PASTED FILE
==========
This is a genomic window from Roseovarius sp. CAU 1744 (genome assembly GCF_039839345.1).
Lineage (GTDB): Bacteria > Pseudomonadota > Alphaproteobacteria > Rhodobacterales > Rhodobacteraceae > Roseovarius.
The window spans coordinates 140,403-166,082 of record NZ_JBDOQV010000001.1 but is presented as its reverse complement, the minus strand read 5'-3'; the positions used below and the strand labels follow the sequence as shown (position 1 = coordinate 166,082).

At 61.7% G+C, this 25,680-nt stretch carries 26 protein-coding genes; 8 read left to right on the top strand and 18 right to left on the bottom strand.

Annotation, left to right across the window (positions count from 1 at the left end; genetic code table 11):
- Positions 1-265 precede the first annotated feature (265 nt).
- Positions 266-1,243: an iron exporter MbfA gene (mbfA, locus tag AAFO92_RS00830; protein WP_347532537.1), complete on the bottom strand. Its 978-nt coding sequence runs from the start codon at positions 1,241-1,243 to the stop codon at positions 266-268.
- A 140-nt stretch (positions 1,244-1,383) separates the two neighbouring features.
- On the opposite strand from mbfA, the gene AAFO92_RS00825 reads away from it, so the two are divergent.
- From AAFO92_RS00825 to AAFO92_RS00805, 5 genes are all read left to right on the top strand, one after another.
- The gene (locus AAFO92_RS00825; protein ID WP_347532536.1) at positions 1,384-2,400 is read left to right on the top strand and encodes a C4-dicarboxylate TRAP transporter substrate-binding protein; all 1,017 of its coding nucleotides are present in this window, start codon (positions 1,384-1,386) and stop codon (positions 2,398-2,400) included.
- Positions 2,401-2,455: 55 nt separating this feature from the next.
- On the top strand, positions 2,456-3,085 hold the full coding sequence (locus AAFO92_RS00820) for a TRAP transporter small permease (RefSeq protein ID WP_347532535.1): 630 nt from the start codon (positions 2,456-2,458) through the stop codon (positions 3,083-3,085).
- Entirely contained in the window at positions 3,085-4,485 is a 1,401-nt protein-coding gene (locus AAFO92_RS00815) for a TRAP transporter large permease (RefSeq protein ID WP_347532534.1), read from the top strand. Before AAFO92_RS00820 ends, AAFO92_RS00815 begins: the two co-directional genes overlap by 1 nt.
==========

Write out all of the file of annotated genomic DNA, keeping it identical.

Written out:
This is a genomic window from Roseovarius sp. CAU 1744 (genome assembly GCF_039839345.1).
Lineage (GTDB): Bacteria > Pseudomonadota > Alphaproteobacteria > Rhodobacterales > Rhodobacteraceae > Roseovarius.
The window spans coordinates 140,403-166,082 of record NZ_JBDOQV010000001.1 but is presented as its reverse complement, the minus strand read 5'-3'; the positions used below and the strand labels follow the sequence as shown (position 1 = coordinate 166,082).

At 61.7% G+C, this 25,680-nt stretch carries 26 protein-coding genes; 8 read left to right on the top strand and 18 right to left on the bottom strand.

Annotation, left to right across the window (positions count from 1 at the left end; genetic code table 11):
- Positions 1-265 precede the first annotated feature (265 nt).
- Positions 266-1,243: an iron exporter MbfA gene (mbfA, locus tag AAFO92_RS00830; protein WP_347532537.1), complete on the bottom strand. Its 978-nt coding sequence runs from the start codon at positions 1,241-1,243 to the stop codon at positions 266-268.
- A 140-nt stretch (positions 1,244-1,383) separates the two neighbouring features.
- On the opposite strand from mbfA, the gene AAFO92_RS00825 reads away from it, so the two are divergent.
- From AAFO92_RS00825 to AAFO92_RS00805, 5 genes are all read left to right on the top strand, one after another.
- The gene (locus AAFO92_RS00825; protein ID WP_347532536.1) at positions 1,384-2,400 is read left to right on the top strand and encodes a C4-dicarboxylate TRAP transporter substrate-binding protein; all 1,017 of its coding nucleotides are present in this window, start codon (positions 1,384-1,386) and stop codon (positions 2,398-2,400) included.
- Positions 2,401-2,455: 55 nt separating this feature from the next.
- On the top strand, positions 2,456-3,085 hold the full coding sequence (locus AAFO92_RS00820) for a TRAP transporter small permease (RefSeq protein ID WP_347532535.1): 630 nt from the start codon (positions 2,456-2,458) through the stop codon (positions 3,083-3,085).
- Entirely contained in the window at positions 3,085-4,485 is a 1,401-nt protein-coding gene (locus AAFO92_RS00815) for a TRAP transporter large permease (RefSeq protein ID WP_347532534.1), read from the top strand. Before AAFO92_RS00820 ends, AAFO92_RS00815 begins: the two co-directional genes overlap by 1 nt.